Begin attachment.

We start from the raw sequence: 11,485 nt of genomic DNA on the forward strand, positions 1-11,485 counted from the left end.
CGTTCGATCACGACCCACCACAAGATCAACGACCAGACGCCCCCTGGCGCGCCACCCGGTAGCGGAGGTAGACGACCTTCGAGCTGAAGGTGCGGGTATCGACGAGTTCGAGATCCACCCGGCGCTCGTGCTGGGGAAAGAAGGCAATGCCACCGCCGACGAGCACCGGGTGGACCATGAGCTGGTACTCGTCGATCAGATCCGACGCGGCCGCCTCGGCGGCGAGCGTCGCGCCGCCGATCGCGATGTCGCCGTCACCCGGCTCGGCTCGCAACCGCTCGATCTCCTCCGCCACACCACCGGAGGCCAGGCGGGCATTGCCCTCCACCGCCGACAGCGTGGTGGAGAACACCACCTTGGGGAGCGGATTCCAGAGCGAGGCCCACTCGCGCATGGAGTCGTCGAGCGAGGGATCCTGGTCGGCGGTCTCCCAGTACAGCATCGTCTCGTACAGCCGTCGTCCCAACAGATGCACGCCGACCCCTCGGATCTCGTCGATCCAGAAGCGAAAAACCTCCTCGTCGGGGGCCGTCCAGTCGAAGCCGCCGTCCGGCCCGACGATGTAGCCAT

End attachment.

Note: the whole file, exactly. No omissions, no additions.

We start from the raw sequence: 11,485 nt of genomic DNA on the forward strand, positions 1-11,485 counted from the left end.
CGTTCGATCACGACCCACCACAAGATCAACGACCAGACGCCCCCTGGCGCGCCACCCGGTAGCGGAGGTAGACGACCTTCGAGCTGAAGGTGCGGGTATCGACGAGTTCGAGATCCACCCGGCGCTCGTGCTGGGGAAAGAAGGCAATGCCACCGCCGACGAGCACCGGGTGGACCATGAGCTGGTACTCGTCGATCAGATCCGACGCGGCCGCCTCGGCGGCGAGCGTCGCGCCGCCGATCGCGATGTCGCCGTCACCCGGCTCGGCTCGCAACCGCTCGATCTCCTCCGCCACACCACCGGAGGCCAGGCGGGCATTGCCCTCCACCGCCGACAGCGTGGTGGAGAACACCACCTTGGGGAGCGGATTCCAGAGCGAGGCCCACTCGCGCATGGAGTCGTCGAGCGAGGGATCCTGGTCGGCGGTCTCCCAGTACAGCATCGTCTCGTACAGCCGTCGTCCCAACAGATGCACGCCGACCCCTCGGATCTCGTCGATCCAGAAGCGAAAAACCTCCTCGTCGGGGGCCGTCCAGTCGAAGCCGCCGTCCGGCCCGACGATGTAGCCAT